Your Job and Career Seach Resource

For Smarter Job Search

Linked In Facebook Twitter

Guide to the Temporary Work Option

By Susan P. Joyce

Sometimes a temporary job is the proverbial life saver that enables you to pay your bills while you find your next "permanent" job. Or, taking temporary jobs may be an opportunity for you to explore what jobs are available, perhaps laying the groundwork for a career transition into a new field. Other times, temporary work is all you have time for.

If you are currently unemployed, know that many recruiters and employers view your work in short-term temporary or longer-term contracting jobs as a very positive sign of your ambition and work ethic. This work is proof that you are a good, motivated worker. You are staying active in the business world and keeping your skills up-to-date. You are not sitting back, relaxing with your TV and enjoying unemployment.

[For more about becoming a freelance or contract worker, which involves working for several weeks to several months or a year for an employer and is more of a career (or business) than temping, see Job-Hunt's Guide to Freelance and Contractor Jobs.]

As described below, temporary work is usually found through an agency that helps employers fill their short-term needs for workers.

What Is a "Temporary" Job?

A temporary job may last only a day or two, filling in for someone on vacation or out sick.

Or, it may last for from one week to several weeks, supporting a short-term need an employer may have.

And, sometimes, a temporary job is an audition for a permanent job. These are usually indicated as "temp to perm" positions.

They enable both sides to consider and evaluate:

  • Does the employer like you and how you do the job?
  • Do you like the employer and the job?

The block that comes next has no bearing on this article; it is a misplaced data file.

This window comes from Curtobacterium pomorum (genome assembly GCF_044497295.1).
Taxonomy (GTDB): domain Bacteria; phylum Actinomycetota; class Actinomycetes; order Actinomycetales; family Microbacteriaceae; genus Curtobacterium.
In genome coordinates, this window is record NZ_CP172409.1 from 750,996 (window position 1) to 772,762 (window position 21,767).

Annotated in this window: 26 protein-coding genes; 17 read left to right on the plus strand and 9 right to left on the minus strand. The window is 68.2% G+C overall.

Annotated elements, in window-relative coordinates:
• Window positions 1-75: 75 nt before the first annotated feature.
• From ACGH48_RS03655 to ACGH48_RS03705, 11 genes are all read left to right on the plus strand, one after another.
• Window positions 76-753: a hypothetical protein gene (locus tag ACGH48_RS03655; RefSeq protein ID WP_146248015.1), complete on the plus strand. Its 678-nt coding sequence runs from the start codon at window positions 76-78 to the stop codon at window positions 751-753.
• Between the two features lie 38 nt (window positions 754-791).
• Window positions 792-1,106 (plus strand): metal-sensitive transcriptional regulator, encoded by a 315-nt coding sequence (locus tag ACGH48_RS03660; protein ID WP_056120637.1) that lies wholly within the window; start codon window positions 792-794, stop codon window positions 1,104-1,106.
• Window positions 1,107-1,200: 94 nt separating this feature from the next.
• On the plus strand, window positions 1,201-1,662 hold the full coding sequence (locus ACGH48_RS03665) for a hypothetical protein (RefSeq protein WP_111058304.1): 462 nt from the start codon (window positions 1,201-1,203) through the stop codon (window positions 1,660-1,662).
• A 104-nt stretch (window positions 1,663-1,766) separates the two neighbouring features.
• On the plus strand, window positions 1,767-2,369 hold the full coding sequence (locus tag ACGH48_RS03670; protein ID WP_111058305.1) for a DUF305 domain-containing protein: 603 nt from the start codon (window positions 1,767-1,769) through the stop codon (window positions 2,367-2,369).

When both sides are happy, the transition into a "permanent" position (as permanent as any job is these days) may happen. If the job may be eligible to become a permanent position, that possibility is usually indicated in the job posting.

"Temporary" vs. "Permanent" Employment Trends

In the current economy, the US Bureau of Labor Statistics reports a continuing trend for employers to open temporary jobs.

Maybe these employers will eventually convert those jobs into permanent positions. Maybe they won't.What the future holds is unclear.

Some economists believe that this increase in temporary employment is, in fact, temporary because employers are waiting to open permanent jobs, unsure of the economic recovery. Others see the trend of increased temporary employment continuing into the future - an increasingly permanent part of the whole job market.

Sometimes a temporary job is all you can find.  And, of course, sometimes a "permanent" job becomes temporary when there is a layoff or an employer goes out of business.

Finding Temporary Employment

Temporary jobs are found most often through a recruiting agency. Some agencies specialize in filling temporary positions. Other agencies offer it as a service to their regular clients.

Some employers do post their temp jobs on their websites or through job boards. You may find these job postings through the Internet, like any other job postings. Some job boards specialize in temporary jobs. is typical of the temporary job boards. Job-Hunt sponsor (see the "Job Listings" box above) is the largest source of jobs.